Developers phone also fit for early adopters?

Bryce Leo bryce.leo at
Sat Jan 27 03:51:34 CET 2007

Marcus, I don't know what the problem is but I think you need to take
some time and think about some things.

Nothing good comes of a rushed release. This is a flagship product, it
needs to be heavily refined and rock solid or the public won't keep
interest. This is not designed to JUST be a developer product, it's
meant to be a consumer phone, with GPS, a great screen, and a whole
host of nifty and useful apps that will draw a large user base.
Secondly it's a fully open platform that will easily woo both hobbyist
and professional developers.

> People buy phones all year round. And those that do so before their
> holidays will come back and make perfect mouth-to-mouth propaganda. And
> when November comes the others will base their buying decision on
> exactly that. It is perfect leverage at zero cost that you miss out.

Yes cell phones are bought all year round... but the majority of
phones are bought in November -February range. Why's this you ask?
Well between November and January prices get slashed to make way for
models that get announced just before and at CES. Then from Jan to the
end of February people clamor for those hot new models that their
chique friends have just bought and are showing off.

> I bet that in the christmas season 2008 (not this year) you will have
> plenty of phones with GPS and VGA screens. And plenty of big companies
> throwing big marketing dollars at it.

Exactly the reason to wait and make sure that you have a damn good
product. Remember the first gen Razr? It was a very sexy and cool
phone but many people shied away from it because of the numerous
reports of it "being slow" and "freezing up." Note that the new
Motorola phones are running their own Linux and that the interface and
operation is significantly faster and smoother than the predecessors.

So you don't like the way that management is doing this. You'd rather
they rush a product out there just to get it out there first? I'm
incredibly grateful that you don't have a say in the timeline because
the Neo1973 would be doomed to failure if the launch were rushed.

The timeline of the project is very well planned, it provides enough
time to make big changes to the software and small changes to the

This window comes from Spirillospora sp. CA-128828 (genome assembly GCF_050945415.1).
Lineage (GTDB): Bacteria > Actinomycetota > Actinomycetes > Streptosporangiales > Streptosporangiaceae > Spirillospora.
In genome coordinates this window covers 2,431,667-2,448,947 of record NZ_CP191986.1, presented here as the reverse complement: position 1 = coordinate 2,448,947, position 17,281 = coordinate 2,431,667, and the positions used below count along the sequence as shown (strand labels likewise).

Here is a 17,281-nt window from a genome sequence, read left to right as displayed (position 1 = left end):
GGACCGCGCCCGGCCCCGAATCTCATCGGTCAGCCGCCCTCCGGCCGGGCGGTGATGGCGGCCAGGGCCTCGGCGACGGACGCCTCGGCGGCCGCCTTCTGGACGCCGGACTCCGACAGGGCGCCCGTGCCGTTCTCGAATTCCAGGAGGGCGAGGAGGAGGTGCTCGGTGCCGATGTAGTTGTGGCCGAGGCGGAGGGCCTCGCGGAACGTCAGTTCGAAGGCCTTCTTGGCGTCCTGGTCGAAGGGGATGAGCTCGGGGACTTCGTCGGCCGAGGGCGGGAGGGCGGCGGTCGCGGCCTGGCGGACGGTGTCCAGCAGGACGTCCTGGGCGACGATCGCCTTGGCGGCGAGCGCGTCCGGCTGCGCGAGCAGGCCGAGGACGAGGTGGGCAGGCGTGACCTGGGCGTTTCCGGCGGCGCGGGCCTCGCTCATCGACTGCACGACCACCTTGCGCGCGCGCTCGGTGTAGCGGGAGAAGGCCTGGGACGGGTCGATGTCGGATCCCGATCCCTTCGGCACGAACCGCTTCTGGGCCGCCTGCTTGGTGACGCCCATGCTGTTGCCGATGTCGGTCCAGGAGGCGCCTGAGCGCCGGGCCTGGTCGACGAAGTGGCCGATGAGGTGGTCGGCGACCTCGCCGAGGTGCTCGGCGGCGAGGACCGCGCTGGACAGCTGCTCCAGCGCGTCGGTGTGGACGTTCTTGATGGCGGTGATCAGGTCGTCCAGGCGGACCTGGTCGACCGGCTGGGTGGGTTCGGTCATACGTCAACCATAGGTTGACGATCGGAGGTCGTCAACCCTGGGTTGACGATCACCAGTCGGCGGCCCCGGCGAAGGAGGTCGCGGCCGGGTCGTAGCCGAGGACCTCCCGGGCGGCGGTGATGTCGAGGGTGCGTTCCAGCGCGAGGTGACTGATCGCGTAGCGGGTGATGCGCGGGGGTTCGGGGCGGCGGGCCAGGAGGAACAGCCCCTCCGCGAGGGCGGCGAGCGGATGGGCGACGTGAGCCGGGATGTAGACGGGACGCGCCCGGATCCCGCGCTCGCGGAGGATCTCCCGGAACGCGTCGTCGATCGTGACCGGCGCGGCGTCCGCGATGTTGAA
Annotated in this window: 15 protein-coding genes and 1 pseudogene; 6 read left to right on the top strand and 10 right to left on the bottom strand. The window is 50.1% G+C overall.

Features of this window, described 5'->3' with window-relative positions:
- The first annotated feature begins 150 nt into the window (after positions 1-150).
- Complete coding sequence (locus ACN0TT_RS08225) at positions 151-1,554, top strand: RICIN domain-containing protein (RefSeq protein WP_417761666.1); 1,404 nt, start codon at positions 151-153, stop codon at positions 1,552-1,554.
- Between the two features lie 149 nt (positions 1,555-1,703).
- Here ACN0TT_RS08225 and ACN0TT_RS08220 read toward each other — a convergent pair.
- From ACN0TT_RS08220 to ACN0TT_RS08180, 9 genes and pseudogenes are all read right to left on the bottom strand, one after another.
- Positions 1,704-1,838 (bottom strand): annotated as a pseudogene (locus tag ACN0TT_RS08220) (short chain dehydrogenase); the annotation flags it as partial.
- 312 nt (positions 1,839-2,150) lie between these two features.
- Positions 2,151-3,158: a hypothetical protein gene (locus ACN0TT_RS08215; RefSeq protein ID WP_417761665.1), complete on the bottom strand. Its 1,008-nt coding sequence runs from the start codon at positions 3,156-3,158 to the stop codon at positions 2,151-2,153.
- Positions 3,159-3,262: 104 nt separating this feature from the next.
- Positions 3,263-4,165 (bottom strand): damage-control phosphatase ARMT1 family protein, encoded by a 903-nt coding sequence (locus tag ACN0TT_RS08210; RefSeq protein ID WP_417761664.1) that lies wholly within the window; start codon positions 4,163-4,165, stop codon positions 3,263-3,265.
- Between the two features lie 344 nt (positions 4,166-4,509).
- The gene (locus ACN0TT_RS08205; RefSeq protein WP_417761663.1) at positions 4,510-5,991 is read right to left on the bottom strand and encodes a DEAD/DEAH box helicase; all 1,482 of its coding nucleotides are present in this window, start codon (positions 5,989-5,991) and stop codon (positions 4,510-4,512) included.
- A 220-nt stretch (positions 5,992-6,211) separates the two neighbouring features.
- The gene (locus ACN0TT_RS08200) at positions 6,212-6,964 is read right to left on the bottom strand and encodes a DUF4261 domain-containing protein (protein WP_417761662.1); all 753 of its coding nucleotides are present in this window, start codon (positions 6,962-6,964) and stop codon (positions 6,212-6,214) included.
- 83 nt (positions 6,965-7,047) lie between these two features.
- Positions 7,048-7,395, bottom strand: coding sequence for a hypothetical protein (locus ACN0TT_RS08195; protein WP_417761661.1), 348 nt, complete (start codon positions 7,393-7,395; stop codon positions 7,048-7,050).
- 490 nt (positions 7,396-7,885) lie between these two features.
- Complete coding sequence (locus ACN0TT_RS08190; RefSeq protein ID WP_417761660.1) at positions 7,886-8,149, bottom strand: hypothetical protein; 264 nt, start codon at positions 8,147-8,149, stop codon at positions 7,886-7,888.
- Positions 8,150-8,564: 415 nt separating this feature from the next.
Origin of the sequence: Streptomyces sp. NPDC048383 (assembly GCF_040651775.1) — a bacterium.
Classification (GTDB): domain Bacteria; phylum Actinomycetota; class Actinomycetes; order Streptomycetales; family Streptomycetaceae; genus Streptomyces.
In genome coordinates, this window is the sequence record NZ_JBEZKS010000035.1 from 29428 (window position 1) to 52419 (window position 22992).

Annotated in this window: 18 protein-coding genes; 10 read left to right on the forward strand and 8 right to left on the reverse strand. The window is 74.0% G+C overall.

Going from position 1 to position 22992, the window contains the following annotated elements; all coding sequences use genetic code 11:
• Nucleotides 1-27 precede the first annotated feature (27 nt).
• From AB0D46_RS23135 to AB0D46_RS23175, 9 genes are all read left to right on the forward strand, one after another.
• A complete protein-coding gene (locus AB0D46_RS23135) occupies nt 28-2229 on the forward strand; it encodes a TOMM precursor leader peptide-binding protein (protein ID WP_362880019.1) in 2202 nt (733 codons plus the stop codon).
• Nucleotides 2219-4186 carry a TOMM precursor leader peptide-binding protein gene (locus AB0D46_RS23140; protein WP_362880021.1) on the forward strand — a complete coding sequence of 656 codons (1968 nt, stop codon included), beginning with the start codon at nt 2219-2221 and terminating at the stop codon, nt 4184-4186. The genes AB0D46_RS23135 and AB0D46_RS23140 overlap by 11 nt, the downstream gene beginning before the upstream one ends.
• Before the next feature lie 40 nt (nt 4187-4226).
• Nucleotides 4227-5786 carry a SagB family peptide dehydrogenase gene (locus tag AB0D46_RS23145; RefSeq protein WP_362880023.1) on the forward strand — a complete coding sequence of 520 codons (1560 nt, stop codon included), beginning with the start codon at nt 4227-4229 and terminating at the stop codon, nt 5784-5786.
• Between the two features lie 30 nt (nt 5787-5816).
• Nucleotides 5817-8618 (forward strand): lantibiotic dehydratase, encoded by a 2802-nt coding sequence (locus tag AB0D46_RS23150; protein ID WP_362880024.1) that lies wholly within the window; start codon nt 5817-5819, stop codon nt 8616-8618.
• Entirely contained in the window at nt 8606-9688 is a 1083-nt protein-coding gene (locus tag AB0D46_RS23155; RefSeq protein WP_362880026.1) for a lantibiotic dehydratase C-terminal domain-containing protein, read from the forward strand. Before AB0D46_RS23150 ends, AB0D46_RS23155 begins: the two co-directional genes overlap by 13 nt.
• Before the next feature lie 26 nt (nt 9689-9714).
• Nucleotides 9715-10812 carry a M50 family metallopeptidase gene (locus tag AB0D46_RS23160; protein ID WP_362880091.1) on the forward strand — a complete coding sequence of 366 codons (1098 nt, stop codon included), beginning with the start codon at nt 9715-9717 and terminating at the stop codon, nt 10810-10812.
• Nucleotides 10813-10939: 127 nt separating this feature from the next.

hardware without compromising stability and security. This is a
fantastic ability, it gives them a way to address unknown weak points
in the hardware before the consumers ever get their hands on it. You
have to think with a business oriented mind not one of a hot headed
young developers mind. It's not about getting it out there, it's about
making it the best.

> > On the long term for nobody of us is it important to start in January,
> > or March
> That's not true. It is a waste of first mover advantage. Once Google
> comes out with a phone (unless they buy from FIC and use OpenMoko) the
> market gets really tight.

GOOGLE WILL NOT BE RELEASING A PHONE. (Sorry for the all caps but that
really needs to be emphasized.)That's not their market strategy.
Google will be streamlining their services for phones, my bet is that
they'll be doing it though a browser, just like all their current
services. I'm also going to bet that it will be compatible with the
embedded Opera browser which the opera folks would be more than
willing to port over. Google will not come out with a phone, they're a
services company not a products company.

Come on Marcus don't just blindly read Internet speculation and think
that this project is doomed. Trust your superiors, trust the people
who started and are in love with their project. They have an immense
amount of passion and a great bit of business savvy that needs to be
trusted and respected.

Bryce Leo

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